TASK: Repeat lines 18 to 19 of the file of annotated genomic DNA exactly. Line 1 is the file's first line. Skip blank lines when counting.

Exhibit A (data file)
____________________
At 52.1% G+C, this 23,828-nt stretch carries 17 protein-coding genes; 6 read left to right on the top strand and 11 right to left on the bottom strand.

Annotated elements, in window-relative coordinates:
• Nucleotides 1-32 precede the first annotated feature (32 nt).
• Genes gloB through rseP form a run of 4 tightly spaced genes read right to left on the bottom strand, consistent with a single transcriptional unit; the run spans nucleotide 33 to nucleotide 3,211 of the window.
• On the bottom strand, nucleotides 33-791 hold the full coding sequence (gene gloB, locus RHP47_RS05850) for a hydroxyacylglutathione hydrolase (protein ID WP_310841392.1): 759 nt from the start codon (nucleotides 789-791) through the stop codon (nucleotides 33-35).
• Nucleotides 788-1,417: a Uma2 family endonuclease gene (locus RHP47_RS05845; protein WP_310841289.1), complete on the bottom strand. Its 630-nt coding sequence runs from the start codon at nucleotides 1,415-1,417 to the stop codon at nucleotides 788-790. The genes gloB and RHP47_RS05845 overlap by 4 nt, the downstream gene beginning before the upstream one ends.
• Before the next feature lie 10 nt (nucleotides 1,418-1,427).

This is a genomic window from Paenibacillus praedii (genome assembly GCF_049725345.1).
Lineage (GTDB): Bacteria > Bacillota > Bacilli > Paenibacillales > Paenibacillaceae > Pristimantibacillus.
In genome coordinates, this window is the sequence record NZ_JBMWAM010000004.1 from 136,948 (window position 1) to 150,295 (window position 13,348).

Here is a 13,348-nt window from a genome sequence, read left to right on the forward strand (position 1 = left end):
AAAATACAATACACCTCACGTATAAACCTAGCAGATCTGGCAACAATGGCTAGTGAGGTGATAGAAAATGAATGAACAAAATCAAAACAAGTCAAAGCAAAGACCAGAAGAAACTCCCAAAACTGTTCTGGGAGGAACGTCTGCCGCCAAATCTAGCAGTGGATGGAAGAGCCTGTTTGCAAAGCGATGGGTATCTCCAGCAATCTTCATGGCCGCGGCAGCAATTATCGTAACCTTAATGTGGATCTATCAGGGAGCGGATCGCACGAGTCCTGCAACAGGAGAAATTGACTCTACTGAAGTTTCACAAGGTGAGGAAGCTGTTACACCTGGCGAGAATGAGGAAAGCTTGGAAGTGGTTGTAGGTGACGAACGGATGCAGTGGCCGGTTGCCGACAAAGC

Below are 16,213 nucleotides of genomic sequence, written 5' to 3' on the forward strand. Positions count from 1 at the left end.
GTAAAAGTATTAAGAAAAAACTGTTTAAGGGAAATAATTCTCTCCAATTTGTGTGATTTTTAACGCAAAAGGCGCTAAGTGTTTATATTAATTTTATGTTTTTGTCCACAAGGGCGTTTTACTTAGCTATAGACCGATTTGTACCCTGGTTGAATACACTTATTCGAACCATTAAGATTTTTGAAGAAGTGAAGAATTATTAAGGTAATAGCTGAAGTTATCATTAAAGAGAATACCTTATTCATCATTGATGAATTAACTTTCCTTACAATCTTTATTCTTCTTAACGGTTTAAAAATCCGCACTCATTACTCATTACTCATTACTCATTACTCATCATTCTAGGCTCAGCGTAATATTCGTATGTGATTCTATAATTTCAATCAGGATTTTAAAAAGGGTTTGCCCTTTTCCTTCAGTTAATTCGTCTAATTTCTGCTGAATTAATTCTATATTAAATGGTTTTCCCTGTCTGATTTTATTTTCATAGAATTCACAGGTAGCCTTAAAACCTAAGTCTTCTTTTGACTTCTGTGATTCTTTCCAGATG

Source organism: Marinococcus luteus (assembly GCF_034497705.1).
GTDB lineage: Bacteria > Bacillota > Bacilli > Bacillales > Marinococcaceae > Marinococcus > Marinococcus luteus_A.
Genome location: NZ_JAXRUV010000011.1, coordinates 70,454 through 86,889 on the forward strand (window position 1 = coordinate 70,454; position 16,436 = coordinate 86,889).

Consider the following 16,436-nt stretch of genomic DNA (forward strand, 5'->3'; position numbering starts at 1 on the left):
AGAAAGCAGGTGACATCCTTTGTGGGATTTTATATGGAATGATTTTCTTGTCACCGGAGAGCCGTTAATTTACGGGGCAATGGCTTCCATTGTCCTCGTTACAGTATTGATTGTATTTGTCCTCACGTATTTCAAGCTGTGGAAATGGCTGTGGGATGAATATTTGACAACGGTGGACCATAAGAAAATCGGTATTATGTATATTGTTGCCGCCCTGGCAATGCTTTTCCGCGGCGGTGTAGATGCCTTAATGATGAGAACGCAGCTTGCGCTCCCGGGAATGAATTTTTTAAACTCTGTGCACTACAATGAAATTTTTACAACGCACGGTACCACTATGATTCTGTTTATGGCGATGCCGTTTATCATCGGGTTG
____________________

Consider the following 16,436-nt stretch of genomic DNA (forward strand, 5'->3'; position numbering starts at 1 on the left):
AGAAAGCAGGTGACATCCTTTGTGGGATTTTATATGGAATGATTTTCTTGTCACCGGAGAGCCGTTAATTTACGGGGCAATGGCTTCCATTGTCCTCGTTACAGTATTGATTGTATTTGTCCTCACGTATTTCAAGCTGTGGAAATGGCTGTGGGATGAATATTTGACAACGGTGGACCATAAGAAAATCGGTATTATGTATATTGTTGCCGCCCTGGCAATGCTTTTCCGCGGCGGTGTAGATGCCTTAATGATGAGAACGCAGCTTGCGCTCCCGGGAATGAATTTTTTAAACTCTGTGCACTACAATGAAATTTTTACAACGCACGGTACCACTATGATTCTGTTTATGGCGATGCCGTTTATCATCGGGTTG